Pudendal Nerve Entrapment (PNE) is diagnosed primarily on the patient’s symptoms.
· Persistent pain in the specific nerve distribution: genital area; around the anus tail-bone sometimes into the gluteal (buttock) muscles
· Pain may be described as: dull, burning, tearing, sharp, aching, or “pressure”
· Pain is much worse with sitting, can be all or partially relieved with standing, significantly relieved with sitting on a toilet seat, or any seat with a cutout that takes pressure off the pudendal nerve.
Patients with these symptoms are often misdiagnosed with chronic prostatits (in the male) and vulvodynia or vestibulitis (in women). In both sexes these symptoms may get you a diagnosis of Interstitial Cystitis (IC) or Chronic Pelvic Pain Syndrome (CPPS). There is a really great article in Urology Times by Penny Allen that discusses these differential diagnoses. The problem with diagnosing all of these conditions is that one does not necessarily rule out the other. You may have PNE, and also have IC. Once you are positively diagnosed with one, your healthcare professionals may stop looking for other conditions that contribute to your pain. Getting the diagnosed condition under control before looking for other factors may be the best course of action; but, if you are showing significant improvement with some symptoms, and other symptoms are no better (or worse), it is time to start digging deeper.
Your pudendal nerve exits your sacrum and travels between two ligaments and your piriformis muscle through a half circle opening (called Adcock’s canal) in your pelvis down to the area it innervates around your genitals. Realize this explanation is very simplified, and I have not figured out how to put graphics onto this blog. There are great images all over the net – follow this link to an article with a nice little schematic and a great picture of the nerve as it travels through the pelvis. (PNE pics) The primary site of entrapment is in Adcock’s canal, and many treatments are focused on this area. Nerve injections are done here; surgical releases are performed at Adcock’s canal, particularly if calcium deposits are found.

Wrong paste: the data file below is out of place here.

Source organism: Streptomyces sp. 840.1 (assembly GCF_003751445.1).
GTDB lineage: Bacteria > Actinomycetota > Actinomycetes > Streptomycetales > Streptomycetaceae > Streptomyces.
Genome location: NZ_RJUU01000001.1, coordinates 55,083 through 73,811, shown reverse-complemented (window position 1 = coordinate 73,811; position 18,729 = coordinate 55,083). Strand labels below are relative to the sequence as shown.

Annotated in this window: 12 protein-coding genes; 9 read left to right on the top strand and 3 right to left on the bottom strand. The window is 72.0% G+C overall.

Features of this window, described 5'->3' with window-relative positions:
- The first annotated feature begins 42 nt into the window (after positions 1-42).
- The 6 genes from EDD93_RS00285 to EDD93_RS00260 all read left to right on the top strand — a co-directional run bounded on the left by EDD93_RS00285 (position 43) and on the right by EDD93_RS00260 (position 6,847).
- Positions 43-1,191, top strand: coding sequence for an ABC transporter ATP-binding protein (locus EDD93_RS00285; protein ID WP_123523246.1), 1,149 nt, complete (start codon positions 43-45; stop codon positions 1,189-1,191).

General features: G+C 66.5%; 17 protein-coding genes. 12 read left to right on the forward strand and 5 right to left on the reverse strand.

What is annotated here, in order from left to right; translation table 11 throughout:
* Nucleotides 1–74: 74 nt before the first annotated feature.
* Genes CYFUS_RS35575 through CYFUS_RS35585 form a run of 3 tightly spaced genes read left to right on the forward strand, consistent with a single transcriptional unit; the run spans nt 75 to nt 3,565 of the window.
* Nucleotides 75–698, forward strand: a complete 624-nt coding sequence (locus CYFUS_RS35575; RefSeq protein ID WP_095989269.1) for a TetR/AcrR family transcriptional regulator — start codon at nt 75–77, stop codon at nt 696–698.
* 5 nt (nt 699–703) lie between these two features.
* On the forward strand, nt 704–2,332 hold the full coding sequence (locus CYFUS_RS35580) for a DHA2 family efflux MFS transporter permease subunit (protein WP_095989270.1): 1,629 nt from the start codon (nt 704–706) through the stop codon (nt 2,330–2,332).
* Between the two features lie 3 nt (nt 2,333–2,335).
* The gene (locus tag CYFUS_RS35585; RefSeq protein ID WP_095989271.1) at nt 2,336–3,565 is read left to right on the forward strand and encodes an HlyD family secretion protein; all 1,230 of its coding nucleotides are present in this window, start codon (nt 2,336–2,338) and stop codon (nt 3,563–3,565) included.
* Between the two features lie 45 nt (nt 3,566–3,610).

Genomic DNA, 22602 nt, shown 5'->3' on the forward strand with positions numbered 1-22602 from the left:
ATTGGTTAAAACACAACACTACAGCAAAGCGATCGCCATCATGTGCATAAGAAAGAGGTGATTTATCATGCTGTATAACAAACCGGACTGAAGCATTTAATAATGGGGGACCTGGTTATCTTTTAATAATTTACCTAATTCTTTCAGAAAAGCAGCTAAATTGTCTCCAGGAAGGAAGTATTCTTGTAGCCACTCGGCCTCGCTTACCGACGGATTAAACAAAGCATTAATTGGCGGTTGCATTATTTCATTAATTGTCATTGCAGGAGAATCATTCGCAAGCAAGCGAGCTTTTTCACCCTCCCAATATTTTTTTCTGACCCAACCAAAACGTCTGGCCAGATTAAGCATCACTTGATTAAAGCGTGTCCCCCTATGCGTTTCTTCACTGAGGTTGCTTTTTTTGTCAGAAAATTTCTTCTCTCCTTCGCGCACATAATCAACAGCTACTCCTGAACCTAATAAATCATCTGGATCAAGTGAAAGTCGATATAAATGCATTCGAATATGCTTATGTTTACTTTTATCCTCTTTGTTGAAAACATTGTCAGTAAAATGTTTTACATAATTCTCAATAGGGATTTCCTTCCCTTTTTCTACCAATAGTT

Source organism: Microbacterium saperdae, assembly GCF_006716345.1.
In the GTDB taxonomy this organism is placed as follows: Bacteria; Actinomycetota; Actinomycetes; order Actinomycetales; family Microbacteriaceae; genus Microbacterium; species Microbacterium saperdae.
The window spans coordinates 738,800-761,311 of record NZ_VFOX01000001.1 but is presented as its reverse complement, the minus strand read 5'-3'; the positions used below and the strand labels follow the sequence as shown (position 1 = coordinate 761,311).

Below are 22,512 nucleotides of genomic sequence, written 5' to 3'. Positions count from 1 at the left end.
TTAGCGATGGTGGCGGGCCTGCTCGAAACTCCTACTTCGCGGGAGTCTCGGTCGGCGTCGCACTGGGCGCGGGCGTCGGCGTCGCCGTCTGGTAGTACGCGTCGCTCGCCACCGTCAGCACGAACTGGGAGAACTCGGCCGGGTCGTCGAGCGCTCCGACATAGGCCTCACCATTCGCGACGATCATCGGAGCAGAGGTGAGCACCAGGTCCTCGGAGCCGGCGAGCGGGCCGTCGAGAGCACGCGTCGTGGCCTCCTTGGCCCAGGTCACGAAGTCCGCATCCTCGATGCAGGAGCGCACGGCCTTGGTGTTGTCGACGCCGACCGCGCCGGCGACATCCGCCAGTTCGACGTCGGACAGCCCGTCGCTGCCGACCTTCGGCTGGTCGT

Sometimes injections and surgical treatments do not work. This is because there are other ways that the nerve can become irritated, and other ways that pain may show up in your genital and anal area. Trigger points are something I post about a lot. Many trigger points (TP’s), will refer to the external genitals. Common TP’s that I look for are in the adductor (inner thigh) muscles, obdurator internus (which can be accessed externally, or through the vagina), and muscles of the pelvic floor, which are accessed through the rectum or vagina. Often stretching the piriformis muscle and the ligaments involved in PNE will take some of the pressure off the nerve. There is some evidence that hyper-irritation of abdominal organs can cause the PNE to become over active, irritated and painful.
Many physicians that are well versed in treating PNE have begun trying conservative, non-invasive treatments before surgical interventions or injection therapy. Sometimes, if the symptoms are very severe, injections are still the best first-line treatment. If you have these symptoms and your doctor recommends surgery right away, or after only trying injection therapy, ask about physical therapy and other non-invasive treatments first. And Always, Always, get a second opinion before undergoing a surgical procedure, even if your doctor is the best doctor in the field.
Weiss J; Prendergast S; Pitfalls in the Effective Diagnosis and Treatment of Pudendal Nerve Entrapment. The International Pelvic Pain Society. Vision.